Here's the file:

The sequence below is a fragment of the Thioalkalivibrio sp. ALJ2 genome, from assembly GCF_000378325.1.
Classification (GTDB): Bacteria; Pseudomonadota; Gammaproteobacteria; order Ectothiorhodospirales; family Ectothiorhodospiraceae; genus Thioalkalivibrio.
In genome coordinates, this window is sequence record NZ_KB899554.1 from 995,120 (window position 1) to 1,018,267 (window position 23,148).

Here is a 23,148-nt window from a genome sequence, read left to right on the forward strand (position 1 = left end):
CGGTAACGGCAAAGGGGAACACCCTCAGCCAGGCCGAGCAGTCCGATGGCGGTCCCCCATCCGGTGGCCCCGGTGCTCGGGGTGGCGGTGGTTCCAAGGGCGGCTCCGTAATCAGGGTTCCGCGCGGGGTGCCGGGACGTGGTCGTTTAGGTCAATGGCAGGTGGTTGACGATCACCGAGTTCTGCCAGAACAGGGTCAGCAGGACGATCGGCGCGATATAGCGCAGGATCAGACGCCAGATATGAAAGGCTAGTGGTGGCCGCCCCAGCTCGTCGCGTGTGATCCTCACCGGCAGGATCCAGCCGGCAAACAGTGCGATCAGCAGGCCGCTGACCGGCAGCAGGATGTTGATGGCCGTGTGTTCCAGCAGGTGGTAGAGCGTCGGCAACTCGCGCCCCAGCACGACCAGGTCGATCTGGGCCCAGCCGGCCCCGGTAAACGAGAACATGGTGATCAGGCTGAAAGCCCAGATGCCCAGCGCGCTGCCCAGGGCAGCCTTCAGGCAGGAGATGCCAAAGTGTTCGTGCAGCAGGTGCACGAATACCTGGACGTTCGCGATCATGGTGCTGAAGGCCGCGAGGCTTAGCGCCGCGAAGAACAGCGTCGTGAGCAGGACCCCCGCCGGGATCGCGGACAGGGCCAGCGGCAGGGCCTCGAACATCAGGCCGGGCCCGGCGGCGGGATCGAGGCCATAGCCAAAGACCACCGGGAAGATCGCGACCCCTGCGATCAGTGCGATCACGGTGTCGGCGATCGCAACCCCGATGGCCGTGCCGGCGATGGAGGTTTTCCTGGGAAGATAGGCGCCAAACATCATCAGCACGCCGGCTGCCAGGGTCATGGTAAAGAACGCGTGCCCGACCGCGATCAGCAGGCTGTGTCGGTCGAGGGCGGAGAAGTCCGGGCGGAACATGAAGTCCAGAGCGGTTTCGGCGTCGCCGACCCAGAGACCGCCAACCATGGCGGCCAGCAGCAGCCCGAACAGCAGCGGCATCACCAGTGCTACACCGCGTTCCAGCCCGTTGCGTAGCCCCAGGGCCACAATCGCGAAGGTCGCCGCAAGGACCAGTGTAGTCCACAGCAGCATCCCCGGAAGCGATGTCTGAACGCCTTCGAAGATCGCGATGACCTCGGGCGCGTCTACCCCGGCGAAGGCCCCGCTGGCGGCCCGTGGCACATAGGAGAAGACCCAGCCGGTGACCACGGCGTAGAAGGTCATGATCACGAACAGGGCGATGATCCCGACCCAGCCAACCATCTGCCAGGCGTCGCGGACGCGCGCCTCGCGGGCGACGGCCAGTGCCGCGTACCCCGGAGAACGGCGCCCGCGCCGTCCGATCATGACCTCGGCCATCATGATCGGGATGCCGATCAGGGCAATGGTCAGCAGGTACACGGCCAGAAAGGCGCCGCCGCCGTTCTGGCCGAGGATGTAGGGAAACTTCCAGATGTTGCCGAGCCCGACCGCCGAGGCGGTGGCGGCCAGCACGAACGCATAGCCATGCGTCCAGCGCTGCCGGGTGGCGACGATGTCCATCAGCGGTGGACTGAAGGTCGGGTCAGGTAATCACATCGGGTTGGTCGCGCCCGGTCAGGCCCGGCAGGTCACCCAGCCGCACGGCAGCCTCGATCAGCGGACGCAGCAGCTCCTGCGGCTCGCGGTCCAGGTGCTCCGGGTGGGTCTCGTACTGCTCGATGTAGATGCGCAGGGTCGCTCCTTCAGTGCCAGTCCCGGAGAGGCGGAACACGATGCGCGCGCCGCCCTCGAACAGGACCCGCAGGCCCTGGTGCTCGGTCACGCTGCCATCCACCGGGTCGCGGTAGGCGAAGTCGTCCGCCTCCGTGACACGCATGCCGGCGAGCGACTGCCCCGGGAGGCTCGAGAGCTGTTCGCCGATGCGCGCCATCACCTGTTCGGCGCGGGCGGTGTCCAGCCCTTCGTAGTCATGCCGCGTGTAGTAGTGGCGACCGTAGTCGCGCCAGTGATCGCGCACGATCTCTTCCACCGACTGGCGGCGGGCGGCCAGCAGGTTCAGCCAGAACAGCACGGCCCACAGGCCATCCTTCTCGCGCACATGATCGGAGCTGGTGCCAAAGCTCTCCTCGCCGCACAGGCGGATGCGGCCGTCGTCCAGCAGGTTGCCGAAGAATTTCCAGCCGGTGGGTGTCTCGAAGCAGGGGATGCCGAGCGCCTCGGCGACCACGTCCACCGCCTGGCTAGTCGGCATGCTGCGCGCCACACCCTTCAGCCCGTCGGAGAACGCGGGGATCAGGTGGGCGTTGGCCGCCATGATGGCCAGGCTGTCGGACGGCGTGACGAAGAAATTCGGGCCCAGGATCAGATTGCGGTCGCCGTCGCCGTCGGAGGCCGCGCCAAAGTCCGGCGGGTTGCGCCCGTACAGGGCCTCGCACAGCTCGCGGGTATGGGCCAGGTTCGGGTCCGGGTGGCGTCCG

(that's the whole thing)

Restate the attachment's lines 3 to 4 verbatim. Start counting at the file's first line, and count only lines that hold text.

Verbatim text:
In genome coordinates, this window is sequence record NZ_KB899554.1 from 995,120 (window position 1) to 1,018,267 (window position 23,148).

Here is a 23,148-nt window from a genome sequence, read left to right on the forward strand (position 1 = left end):